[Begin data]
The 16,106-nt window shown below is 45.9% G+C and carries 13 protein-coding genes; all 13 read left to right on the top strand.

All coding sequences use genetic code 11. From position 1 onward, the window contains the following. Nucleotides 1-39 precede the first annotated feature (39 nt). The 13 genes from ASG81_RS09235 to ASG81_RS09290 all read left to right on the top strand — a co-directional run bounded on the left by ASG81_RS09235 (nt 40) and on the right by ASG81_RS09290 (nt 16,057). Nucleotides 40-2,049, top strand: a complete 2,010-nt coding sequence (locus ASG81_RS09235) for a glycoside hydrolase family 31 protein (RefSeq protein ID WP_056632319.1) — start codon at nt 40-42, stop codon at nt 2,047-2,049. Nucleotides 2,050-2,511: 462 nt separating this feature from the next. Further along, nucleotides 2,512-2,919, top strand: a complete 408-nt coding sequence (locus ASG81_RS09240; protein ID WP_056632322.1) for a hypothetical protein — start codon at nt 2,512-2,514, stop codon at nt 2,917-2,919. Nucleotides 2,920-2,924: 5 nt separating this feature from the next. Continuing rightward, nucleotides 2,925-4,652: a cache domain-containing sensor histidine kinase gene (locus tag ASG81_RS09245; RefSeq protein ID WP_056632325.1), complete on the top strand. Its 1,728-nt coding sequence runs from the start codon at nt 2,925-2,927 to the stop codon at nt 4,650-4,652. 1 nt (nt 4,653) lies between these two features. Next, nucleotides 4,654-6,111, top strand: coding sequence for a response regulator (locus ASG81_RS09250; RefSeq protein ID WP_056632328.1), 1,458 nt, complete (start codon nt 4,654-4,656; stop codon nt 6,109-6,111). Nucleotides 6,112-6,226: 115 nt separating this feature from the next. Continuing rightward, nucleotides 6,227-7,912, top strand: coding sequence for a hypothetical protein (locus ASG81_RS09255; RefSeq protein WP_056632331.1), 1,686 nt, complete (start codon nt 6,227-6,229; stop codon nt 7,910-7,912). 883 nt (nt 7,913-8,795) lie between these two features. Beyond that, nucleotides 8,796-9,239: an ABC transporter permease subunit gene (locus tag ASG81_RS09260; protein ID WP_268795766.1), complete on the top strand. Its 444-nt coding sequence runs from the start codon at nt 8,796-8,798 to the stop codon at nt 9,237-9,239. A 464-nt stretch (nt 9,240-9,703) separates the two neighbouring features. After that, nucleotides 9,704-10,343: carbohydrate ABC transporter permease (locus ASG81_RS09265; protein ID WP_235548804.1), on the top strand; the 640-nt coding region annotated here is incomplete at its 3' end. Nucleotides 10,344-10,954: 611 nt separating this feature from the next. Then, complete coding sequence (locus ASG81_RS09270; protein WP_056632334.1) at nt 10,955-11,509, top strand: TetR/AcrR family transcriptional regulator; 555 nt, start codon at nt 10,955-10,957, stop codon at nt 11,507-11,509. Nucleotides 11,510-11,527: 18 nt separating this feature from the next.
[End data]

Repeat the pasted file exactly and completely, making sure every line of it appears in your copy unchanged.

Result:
The 16,106-nt window shown below is 45.9% G+C and carries 13 protein-coding genes; all 13 read left to right on the top strand.

All coding sequences use genetic code 11. From position 1 onward, the window contains the following. Nucleotides 1-39 precede the first annotated feature (39 nt). The 13 genes from ASG81_RS09235 to ASG81_RS09290 all read left to right on the top strand — a co-directional run bounded on the left by ASG81_RS09235 (nt 40) and on the right by ASG81_RS09290 (nt 16,057). Nucleotides 40-2,049, top strand: a complete 2,010-nt coding sequence (locus ASG81_RS09235) for a glycoside hydrolase family 31 protein (RefSeq protein ID WP_056632319.1) — start codon at nt 40-42, stop codon at nt 2,047-2,049. Nucleotides 2,050-2,511: 462 nt separating this feature from the next. Further along, nucleotides 2,512-2,919, top strand: a complete 408-nt coding sequence (locus ASG81_RS09240; protein ID WP_056632322.1) for a hypothetical protein — start codon at nt 2,512-2,514, stop codon at nt 2,917-2,919. Nucleotides 2,920-2,924: 5 nt separating this feature from the next. Continuing rightward, nucleotides 2,925-4,652: a cache domain-containing sensor histidine kinase gene (locus tag ASG81_RS09245; RefSeq protein ID WP_056632325.1), complete on the top strand. Its 1,728-nt coding sequence runs from the start codon at nt 2,925-2,927 to the stop codon at nt 4,650-4,652. 1 nt (nt 4,653) lies between these two features. Next, nucleotides 4,654-6,111, top strand: coding sequence for a response regulator (locus ASG81_RS09250; RefSeq protein ID WP_056632328.1), 1,458 nt, complete (start codon nt 4,654-4,656; stop codon nt 6,109-6,111). Nucleotides 6,112-6,226: 115 nt separating this feature from the next. Continuing rightward, nucleotides 6,227-7,912, top strand: coding sequence for a hypothetical protein (locus ASG81_RS09255; RefSeq protein WP_056632331.1), 1,686 nt, complete (start codon nt 6,227-6,229; stop codon nt 7,910-7,912). 883 nt (nt 7,913-8,795) lie between these two features. Beyond that, nucleotides 8,796-9,239: an ABC transporter permease subunit gene (locus tag ASG81_RS09260; protein ID WP_268795766.1), complete on the top strand. Its 444-nt coding sequence runs from the start codon at nt 8,796-8,798 to the stop codon at nt 9,237-9,239. A 464-nt stretch (nt 9,240-9,703) separates the two neighbouring features. After that, nucleotides 9,704-10,343: carbohydrate ABC transporter permease (locus ASG81_RS09265; protein ID WP_235548804.1), on the top strand; the 640-nt coding region annotated here is incomplete at its 3' end. Nucleotides 10,344-10,954: 611 nt separating this feature from the next. Then, complete coding sequence (locus ASG81_RS09270; protein WP_056632334.1) at nt 10,955-11,509, top strand: TetR/AcrR family transcriptional regulator; 555 nt, start codon at nt 10,955-10,957, stop codon at nt 11,507-11,509. Nucleotides 11,510-11,527: 18 nt separating this feature from the next.